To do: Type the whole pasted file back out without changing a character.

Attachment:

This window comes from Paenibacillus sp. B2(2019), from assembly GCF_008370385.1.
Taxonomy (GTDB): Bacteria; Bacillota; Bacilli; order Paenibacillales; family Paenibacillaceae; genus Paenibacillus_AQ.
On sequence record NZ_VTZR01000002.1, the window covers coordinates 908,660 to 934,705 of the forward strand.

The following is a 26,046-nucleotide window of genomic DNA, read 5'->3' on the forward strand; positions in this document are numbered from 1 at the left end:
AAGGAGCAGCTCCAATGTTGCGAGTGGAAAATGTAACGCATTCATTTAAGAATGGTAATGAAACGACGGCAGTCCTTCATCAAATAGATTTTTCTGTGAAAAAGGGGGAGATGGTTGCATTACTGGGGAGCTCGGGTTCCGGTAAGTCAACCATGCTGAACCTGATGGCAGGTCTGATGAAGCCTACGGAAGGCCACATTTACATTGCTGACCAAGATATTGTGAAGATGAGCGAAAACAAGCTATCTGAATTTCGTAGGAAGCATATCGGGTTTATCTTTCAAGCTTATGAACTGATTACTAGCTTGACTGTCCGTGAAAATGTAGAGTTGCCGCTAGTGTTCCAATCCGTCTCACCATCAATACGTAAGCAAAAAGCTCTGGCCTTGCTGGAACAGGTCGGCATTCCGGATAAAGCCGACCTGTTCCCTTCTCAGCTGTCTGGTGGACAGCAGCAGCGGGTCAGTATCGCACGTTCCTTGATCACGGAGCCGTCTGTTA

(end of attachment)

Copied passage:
This window comes from Paenibacillus sp. B2(2019), from assembly GCF_008370385.1.
Taxonomy (GTDB): Bacteria; Bacillota; Bacilli; order Paenibacillales; family Paenibacillaceae; genus Paenibacillus_AQ.
On sequence record NZ_VTZR01000002.1, the window covers coordinates 908,660 to 934,705 of the forward strand.

The following is a 26,046-nucleotide window of genomic DNA, read 5'->3' on the forward strand; positions in this document are numbered from 1 at the left end:
AAGGAGCAGCTCCAATGTTGCGAGTGGAAAATGTAACGCATTCATTTAAGAATGGTAATGAAACGACGGCAGTCCTTCATCAAATAGATTTTTCTGTGAAAAAGGGGGAGATGGTTGCATTACTGGGGAGCTCGGGTTCCGGTAAGTCAACCATGCTGAACCTGATGGCAGGTCTGATGAAGCCTACGGAAGGCCACATTTACATTGCTGACCAAGATATTGTGAAGATGAGCGAAAACAAGCTATCTGAATTTCGTAGGAAGCATATCGGGTTTATCTTTCAAGCTTATGAACTGATTACTAGCTTGACTGTCCGTGAAAATGTAGAGTTGCCGCTAGTGTTCCAATCCGTCTCACCATCAATACGTAAGCAAAAAGCTCTGGCCTTGCTGGAACAGGTCGGCATTCCGGATAAAGCCGACCTGTTCCCTTCTCAGCTGTCTGGTGGACAGCAGCAGCGGGTCAGTATCGCACGTTCCTTGATCACGGAGCCGTCTGTTA